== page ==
Lucasfilm Fired Phil Lord And Chris Miller From Solo For Taking Too Many Risks

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Two films into the current Star Wars Anthology series, and it’s fair to say that both Rogue One and Solo endured long, meandering roads to the big screen.

The former was crafted by the overly capable Gareth Edwards, though Lucasfilm’s high-ranking officials reportedly took issue with the finale, resulting in Tony Gilroy being brought on board at the 11th hour to help oversee extensive reshoots. For Solo: A Star Wars Story, the Powers That Be called for a temporary hiatus mid-way through production due to the sudden dismissal of erstwhile directors, Phil Lord and Chris Miller.

They were quickly replaced by Ron Howard, whose experience in the field helped bring some semblance of stability to Lucasfilm’s second Anthology pic. And thanks to an in-depth report from Variety, we now have more evidence to suggest that Lord and Miller were removed from their post after taking too many risks.

In their minds, Phil and Chris were hired to make a movie that was unexpected and would take a risk, not something that would just service the fans. They wanted it to be fresh, new, emotional, surprising and unique. These guys looked at Han as a maverick, so they wanted to make a movie about a maverick. But at every turn, when they went to take a risk, it was met with a no.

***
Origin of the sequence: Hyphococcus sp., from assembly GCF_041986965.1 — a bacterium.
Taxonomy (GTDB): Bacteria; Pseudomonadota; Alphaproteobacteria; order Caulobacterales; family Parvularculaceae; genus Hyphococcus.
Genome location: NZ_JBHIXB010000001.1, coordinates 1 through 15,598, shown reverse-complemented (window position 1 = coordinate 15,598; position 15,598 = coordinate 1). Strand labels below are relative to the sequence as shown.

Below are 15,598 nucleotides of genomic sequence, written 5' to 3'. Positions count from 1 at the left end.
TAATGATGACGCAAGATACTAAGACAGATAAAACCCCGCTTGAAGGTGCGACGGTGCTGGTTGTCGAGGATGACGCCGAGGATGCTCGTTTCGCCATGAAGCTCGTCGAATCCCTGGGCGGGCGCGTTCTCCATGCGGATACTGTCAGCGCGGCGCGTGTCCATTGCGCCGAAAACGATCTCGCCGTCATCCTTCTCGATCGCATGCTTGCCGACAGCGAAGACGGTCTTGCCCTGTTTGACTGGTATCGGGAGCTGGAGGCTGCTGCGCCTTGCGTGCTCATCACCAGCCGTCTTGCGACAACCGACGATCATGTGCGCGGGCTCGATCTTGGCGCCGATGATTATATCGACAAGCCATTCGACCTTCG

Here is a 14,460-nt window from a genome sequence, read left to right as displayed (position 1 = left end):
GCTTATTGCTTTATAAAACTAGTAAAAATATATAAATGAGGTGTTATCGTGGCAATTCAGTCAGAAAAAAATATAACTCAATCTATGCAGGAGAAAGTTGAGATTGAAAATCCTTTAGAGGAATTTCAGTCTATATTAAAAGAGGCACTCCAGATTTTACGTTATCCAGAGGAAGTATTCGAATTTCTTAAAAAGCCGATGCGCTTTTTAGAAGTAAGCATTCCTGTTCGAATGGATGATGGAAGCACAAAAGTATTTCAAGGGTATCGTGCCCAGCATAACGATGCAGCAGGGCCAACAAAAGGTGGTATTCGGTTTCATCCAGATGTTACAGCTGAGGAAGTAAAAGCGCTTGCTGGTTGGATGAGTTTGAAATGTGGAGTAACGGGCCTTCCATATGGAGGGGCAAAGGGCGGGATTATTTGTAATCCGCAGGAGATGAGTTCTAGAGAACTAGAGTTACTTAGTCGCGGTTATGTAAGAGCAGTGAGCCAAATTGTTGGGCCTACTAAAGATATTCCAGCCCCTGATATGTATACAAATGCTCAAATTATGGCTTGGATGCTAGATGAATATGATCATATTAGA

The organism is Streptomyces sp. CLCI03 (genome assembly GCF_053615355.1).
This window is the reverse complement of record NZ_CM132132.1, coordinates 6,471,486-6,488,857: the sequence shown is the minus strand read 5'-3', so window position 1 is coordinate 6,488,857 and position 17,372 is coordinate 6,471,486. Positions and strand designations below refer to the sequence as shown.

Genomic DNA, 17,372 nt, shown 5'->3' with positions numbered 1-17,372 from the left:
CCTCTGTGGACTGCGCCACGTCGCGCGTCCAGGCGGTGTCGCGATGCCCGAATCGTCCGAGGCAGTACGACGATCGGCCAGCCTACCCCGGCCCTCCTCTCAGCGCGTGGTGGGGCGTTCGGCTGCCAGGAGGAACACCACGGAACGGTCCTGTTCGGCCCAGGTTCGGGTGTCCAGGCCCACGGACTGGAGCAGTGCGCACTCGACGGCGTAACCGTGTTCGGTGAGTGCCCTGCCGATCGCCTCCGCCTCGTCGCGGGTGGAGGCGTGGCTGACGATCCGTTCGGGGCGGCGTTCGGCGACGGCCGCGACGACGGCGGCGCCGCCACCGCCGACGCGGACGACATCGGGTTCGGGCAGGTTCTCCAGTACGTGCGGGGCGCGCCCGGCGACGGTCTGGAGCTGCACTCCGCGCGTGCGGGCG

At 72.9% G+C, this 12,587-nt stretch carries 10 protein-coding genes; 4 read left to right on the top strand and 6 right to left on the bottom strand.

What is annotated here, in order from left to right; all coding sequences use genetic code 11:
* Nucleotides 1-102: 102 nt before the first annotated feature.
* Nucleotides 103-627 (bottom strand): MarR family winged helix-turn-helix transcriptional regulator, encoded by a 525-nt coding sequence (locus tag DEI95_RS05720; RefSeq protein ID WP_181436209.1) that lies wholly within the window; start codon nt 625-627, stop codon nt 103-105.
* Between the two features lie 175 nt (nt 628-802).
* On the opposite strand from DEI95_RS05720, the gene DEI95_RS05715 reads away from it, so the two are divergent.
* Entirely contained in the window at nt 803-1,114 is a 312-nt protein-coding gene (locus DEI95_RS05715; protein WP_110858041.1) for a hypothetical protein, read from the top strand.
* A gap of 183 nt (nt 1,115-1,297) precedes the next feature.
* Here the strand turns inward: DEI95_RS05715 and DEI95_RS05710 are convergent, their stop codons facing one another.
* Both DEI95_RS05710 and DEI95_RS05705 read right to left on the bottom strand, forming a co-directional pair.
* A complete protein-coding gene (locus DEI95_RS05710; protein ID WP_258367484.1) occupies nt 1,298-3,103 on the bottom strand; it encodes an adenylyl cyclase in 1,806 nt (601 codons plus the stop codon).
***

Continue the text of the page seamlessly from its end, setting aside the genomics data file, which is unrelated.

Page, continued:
The anonymous source goes on to stress that many of Lord and Miller’s creative decisions were overruled – or dismissed entirely – because they were at odds with Lucasfilm’s own vision for the young Han Solo.

I think they were figuring it out. We were all still very much in a collaborative place of ‘Where does this want to go?’ This is a movie that has an enormous amount of pressure on its shoulders, therefore everybody making it feels some of that pressure. So when Ron came on, for me it felt amazing to be able to have a second set of eyes come in at this point in making the movie. How often do you get that chance to go back and try different things?

It’s since been claimed that Ron Howard’s reshoots account for around 70 percent of Solo: A Star Wars Story, even if the director remains adamant that Phil Lord and Chris Miller’s fingerprints can be found all over the end product that’s about to hit theaters this coming weekend.

Source: Variety

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